Tourniquet training triggers 'dramatic' strength gains for wounded troops

By Elaine Sanchez, Brooke Army Medical Center Public AffairsNovember 19, 2014

Blood flow restriction training
Johnny Owens, chief of Human Performance Optimization Program, adjusts a setting on a tourniquet worn by Marine Staff Sgt. Brandon Kothman during blood flow restriction training at the Center for the Intrepid, Brooke Army Medical Center's outpatient ... (Photo Credit: U.S. Army) VIEW ORIGINAL

JOINT BASE SAN ANTONIO-FORT SAM HOUSTON, Texas -- Wounded and injured service members are getting pumped up about a cutting-edge strength training program at Brooke Army Medical Center.

This groundbreaking program, called blood flow restriction training, offers warriors huge gains from low-resistance exercise.

"I've seen some very dramatic results," said Johnny Owens, chief of Human Performance Optimization Program at BAMC's Center for the Intrepid. "The training is proving a game-changer for our warriors."

In BFR, a physical therapist applies a specialized surgical tourniquet to an injured limb to partially restrict blood flow during low-weight strength training. This signals the body to use fast-twitch muscle fibers typically set aside for high-resistance exercise, such as heavy weight lifting, Owens explained.

As a result, the brain triggers an 'anabolic cascade,'" he said, meaning substances such as human growth hormone are released at a higher than normal rate.

Results have been "very dramatic," Owens said, citing 30 percent to more than 300 percent strength gains. "The best part is the results seem to happen very quickly -- within two to four weeks."

Marine Staff Sgt. Brandon Kothman started BFR three months prior to knee surgery to build muscle strength and function, then resumed training immediately after. His surgeons told him he should be back running in nine months to a year, but thanks to the BFR, "I was running after three months and released back to full duty in six," he said during a recent ESPN interview.

This day at the CFI, he's lifting a 10-pound weight on a leg extension machine while wearing a tourniquet. "It feels like I'm lifting 40 or 50 pounds," he said, slightly out of breath.

Owens first learned of the training about three years ago when researching ways to help his patients with lower extremity injuries. He wanted to help them build strength quickly and effectively without the pain or risk of further injury to an already compromised limb.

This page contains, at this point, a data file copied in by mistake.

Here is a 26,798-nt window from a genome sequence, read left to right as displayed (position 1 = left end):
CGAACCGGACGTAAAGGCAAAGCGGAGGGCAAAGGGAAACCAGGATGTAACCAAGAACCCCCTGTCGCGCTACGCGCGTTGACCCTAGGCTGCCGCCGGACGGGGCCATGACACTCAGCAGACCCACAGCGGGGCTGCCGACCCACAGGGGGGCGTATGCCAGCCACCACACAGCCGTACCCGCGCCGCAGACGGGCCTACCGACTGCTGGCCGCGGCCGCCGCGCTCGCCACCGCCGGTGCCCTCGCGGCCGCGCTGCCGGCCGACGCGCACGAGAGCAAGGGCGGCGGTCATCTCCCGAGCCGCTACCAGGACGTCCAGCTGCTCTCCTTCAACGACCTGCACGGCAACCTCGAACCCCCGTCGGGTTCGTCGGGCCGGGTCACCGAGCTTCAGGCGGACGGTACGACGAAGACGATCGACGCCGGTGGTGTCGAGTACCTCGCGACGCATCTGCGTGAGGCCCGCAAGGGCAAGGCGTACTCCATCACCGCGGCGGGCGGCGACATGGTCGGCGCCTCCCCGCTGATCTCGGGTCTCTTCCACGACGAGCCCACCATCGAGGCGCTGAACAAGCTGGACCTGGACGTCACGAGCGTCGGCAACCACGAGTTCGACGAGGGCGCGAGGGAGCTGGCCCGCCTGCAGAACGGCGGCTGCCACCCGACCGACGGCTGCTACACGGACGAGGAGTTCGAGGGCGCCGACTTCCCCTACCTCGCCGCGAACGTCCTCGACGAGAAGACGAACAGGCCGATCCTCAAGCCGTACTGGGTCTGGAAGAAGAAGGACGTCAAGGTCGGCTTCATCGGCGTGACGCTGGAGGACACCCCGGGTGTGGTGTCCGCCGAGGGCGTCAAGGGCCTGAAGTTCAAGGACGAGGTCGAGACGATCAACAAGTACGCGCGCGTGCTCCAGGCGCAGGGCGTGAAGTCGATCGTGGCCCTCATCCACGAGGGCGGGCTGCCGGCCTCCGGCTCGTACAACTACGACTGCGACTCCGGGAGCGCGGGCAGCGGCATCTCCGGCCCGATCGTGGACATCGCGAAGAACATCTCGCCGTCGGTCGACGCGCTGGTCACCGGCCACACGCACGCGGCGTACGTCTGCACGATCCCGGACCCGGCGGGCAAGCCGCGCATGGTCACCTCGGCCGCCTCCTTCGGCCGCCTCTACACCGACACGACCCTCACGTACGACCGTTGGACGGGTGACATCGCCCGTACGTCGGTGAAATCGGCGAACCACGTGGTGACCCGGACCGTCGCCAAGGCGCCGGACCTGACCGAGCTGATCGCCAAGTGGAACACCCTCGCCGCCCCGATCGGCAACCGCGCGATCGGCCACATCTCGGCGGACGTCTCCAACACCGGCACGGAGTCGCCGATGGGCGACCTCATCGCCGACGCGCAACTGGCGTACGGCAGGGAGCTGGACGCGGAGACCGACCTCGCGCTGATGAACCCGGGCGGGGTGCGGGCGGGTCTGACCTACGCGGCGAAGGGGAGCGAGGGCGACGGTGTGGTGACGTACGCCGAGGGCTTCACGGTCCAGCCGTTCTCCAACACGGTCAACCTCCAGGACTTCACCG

"To get strong you need to lift heavy weight, but warriors with severely damaged limbs often can't do that," he explained. "I wanted to find a solution that would prevent my patients from a frustrating recovery or even, in some cases, opting to amputate their leg due to a lack of strength gain over time."

Owens' enthusiasm for the training was tempered by a lack of research. It's been used sparsely in Europe and Japan, but he's yet to hear of a practical clinical application in the U.S.

However, when some well-respected journals began publishing literature on its effectiveness, he pitched it to his bosses and decided to try it on himself. After six months of positive results and the green light from leadership, he implemented the program at the CFI. He's since used it to aid patients with upper and lower extremity injuries, as well as amputees.

Owens cited a recent case where a CFI patient showed a 372 percent increase in calf strength 9 months post-Achilles surgery.

Moving forward, Owens and a team of CFI researchers are looking to see how BFR can benefit a variety of populations, such as post-ACL surgery and post-arthroscopy of the knee.

"Injuries can be just as devastating to a service member's military career as to a pro athlete's," Owens told an ESPN reporter. "If you can't carry a pack or run, you can't do your job. Tourniquet training has the potential to make a remarkable impact for recovering warriors."

On a wider scale, Owens sees a tremendous benefit for civilian trauma patients, the elderly or anyone, including athletes, seeking a swift recovery post-injury. There's also a potential for home use, he said, but that would require a smaller portable unit.

Owens stressed the importance of proper application. His tourniquet system automatically monitors and maintains pressure, he explained, and is applied and monitored by a physical therapist. In other words, at this point, "don't try this at home," he said.

After using BFR successfully on more than 200 warriors in the past two years, Owens said he's blown away by the results. "The training has tremendous potential," he said.

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